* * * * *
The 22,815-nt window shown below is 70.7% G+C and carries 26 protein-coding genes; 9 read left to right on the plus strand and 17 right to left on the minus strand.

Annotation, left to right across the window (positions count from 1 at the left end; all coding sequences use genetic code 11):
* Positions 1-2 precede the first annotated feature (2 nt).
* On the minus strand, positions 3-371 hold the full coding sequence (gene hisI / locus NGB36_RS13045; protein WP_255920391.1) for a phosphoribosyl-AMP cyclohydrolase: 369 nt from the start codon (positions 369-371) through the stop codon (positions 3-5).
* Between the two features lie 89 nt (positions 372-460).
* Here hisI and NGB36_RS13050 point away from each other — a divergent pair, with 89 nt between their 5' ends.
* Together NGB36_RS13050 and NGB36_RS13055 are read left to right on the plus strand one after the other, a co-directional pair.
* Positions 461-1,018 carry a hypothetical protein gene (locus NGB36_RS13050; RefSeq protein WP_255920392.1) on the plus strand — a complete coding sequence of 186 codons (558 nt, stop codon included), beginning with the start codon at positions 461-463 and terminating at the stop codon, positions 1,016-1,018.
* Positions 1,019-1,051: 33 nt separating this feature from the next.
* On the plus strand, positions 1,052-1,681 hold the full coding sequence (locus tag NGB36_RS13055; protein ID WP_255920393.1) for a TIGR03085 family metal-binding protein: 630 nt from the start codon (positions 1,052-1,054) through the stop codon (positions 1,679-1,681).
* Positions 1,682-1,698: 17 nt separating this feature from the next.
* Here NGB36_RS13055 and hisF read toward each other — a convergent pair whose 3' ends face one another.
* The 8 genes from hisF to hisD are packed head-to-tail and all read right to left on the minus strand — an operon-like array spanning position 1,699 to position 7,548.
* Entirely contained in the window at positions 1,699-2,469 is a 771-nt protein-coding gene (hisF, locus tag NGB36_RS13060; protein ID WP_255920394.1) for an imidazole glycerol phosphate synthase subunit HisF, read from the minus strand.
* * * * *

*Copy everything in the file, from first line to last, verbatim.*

The 22,815-nt window shown below is 70.7% G+C and carries 26 protein-coding genes; 9 read left to right on the plus strand and 17 right to left on the minus strand.

Annotation, left to right across the window (positions count from 1 at the left end; all coding sequences use genetic code 11):
* Positions 1-2 precede the first annotated feature (2 nt).
* On the minus strand, positions 3-371 hold the full coding sequence (gene hisI / locus NGB36_RS13045; protein WP_255920391.1) for a phosphoribosyl-AMP cyclohydrolase: 369 nt from the start codon (positions 369-371) through the stop codon (positions 3-5).
* Between the two features lie 89 nt (positions 372-460).
* Here hisI and NGB36_RS13050 point away from each other — a divergent pair, with 89 nt between their 5' ends.
* Together NGB36_RS13050 and NGB36_RS13055 are read left to right on the plus strand one after the other, a co-directional pair.
* Positions 461-1,018 carry a hypothetical protein gene (locus NGB36_RS13050; RefSeq protein WP_255920392.1) on the plus strand — a complete coding sequence of 186 codons (558 nt, stop codon included), beginning with the start codon at positions 461-463 and terminating at the stop codon, positions 1,016-1,018.
* Positions 1,019-1,051: 33 nt separating this feature from the next.
* On the plus strand, positions 1,052-1,681 hold the full coding sequence (locus tag NGB36_RS13055; protein ID WP_255920393.1) for a TIGR03085 family metal-binding protein: 630 nt from the start codon (positions 1,052-1,054) through the stop codon (positions 1,679-1,681).
* Positions 1,682-1,698: 17 nt separating this feature from the next.
* Here NGB36_RS13055 and hisF read toward each other — a convergent pair whose 3' ends face one another.
* The 8 genes from hisF to hisD are packed head-to-tail and all read right to left on the minus strand — an operon-like array spanning position 1,699 to position 7,548.
* Entirely contained in the window at positions 1,699-2,469 is a 771-nt protein-coding gene (hisF, locus tag NGB36_RS13060; protein ID WP_255920394.1) for an imidazole glycerol phosphate synthase subunit HisF, read from the minus strand.